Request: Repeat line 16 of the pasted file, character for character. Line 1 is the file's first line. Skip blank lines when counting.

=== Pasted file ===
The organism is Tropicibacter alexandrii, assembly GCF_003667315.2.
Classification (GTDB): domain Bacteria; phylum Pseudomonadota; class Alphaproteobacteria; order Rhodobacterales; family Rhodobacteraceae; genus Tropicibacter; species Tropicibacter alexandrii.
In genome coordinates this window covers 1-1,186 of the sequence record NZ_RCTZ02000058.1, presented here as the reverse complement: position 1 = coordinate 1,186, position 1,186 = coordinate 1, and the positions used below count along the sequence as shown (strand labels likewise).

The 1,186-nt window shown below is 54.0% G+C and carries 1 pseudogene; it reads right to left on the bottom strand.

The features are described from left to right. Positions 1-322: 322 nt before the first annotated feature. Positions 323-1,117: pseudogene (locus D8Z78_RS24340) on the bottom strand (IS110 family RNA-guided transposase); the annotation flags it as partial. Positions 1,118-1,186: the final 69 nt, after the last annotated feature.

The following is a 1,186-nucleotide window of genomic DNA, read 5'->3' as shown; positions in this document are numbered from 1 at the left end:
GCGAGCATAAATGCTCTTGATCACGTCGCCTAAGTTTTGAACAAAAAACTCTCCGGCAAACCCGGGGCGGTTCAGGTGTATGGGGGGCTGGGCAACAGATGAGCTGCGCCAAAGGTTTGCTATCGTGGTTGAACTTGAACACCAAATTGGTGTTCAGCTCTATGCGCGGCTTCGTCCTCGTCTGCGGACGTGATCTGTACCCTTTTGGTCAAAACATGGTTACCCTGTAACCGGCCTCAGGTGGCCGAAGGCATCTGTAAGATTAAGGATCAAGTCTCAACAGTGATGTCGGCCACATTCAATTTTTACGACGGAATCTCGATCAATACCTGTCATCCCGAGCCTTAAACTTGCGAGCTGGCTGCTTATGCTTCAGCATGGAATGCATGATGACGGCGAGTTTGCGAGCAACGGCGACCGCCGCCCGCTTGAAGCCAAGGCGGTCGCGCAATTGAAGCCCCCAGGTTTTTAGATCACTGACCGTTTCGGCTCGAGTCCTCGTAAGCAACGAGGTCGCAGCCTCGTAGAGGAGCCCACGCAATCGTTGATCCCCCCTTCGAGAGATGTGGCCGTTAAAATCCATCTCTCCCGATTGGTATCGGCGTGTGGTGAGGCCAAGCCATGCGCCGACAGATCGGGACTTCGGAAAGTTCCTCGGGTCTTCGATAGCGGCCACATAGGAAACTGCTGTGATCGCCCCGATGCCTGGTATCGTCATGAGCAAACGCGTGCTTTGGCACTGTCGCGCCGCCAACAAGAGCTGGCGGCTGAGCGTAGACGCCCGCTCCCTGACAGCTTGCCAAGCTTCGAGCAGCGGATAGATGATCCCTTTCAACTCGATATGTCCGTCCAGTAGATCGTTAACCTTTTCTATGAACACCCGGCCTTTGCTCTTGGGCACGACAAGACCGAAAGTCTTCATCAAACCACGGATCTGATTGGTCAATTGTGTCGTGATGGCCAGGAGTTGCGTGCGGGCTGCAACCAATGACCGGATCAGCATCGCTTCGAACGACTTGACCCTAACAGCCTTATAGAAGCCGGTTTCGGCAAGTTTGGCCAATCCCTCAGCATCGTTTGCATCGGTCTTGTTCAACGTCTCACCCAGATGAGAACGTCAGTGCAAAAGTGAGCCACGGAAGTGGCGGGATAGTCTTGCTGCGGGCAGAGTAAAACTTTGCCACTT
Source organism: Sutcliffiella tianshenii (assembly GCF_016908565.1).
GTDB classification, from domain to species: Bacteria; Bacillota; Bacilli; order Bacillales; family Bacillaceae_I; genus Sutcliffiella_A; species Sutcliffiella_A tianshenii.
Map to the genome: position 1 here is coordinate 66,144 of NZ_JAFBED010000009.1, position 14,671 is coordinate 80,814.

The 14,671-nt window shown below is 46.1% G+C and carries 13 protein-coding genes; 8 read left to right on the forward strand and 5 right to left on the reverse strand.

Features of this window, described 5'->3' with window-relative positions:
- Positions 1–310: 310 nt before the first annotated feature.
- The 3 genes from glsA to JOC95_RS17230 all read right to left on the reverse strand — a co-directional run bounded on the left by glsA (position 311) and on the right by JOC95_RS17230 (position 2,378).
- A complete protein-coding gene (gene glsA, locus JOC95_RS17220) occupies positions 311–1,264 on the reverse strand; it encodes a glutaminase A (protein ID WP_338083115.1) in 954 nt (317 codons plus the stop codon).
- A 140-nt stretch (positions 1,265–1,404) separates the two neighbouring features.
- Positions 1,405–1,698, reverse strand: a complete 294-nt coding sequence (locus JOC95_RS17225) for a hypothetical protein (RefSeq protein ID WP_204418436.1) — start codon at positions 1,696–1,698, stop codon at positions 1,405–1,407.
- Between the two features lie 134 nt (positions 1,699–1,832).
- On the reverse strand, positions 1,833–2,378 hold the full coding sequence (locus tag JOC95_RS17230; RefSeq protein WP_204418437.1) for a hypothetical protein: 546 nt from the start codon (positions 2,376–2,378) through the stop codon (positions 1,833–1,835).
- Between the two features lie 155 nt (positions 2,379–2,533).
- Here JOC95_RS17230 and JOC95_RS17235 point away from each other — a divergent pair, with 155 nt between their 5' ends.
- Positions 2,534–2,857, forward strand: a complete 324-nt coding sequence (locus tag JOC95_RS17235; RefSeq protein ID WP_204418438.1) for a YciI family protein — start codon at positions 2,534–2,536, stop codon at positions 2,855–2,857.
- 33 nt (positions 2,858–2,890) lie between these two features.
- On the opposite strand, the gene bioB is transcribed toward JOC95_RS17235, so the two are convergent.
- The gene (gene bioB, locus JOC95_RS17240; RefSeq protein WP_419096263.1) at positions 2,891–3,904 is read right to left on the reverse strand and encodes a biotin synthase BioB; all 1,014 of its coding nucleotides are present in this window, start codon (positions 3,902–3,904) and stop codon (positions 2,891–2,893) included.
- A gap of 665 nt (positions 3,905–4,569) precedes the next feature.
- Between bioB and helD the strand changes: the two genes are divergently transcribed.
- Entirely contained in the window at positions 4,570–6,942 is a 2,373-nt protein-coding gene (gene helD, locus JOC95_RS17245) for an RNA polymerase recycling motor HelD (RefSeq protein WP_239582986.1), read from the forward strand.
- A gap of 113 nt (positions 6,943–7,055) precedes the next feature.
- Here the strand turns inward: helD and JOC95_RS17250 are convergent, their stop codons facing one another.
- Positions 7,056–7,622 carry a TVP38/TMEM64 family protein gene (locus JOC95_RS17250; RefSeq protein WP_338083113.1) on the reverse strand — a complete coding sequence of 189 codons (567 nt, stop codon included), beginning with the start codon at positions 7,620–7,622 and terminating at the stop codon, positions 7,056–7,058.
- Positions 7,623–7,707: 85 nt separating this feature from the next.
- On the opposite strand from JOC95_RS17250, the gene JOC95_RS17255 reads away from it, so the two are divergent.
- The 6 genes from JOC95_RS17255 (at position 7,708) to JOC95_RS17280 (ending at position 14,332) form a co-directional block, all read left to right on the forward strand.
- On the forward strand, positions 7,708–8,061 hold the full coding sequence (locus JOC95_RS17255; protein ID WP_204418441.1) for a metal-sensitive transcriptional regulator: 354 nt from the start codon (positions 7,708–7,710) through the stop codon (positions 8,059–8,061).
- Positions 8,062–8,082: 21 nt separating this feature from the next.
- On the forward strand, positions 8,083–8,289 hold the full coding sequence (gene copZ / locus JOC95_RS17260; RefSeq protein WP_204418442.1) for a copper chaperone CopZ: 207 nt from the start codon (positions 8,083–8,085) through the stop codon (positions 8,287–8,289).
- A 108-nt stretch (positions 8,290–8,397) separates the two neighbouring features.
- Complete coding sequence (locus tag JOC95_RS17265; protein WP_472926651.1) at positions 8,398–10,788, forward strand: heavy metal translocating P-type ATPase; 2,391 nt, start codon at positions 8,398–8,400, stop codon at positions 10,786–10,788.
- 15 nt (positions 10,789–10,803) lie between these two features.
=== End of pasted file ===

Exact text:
- A 140-nt stretch (positions 1,265–1,404) separates the two neighbouring features.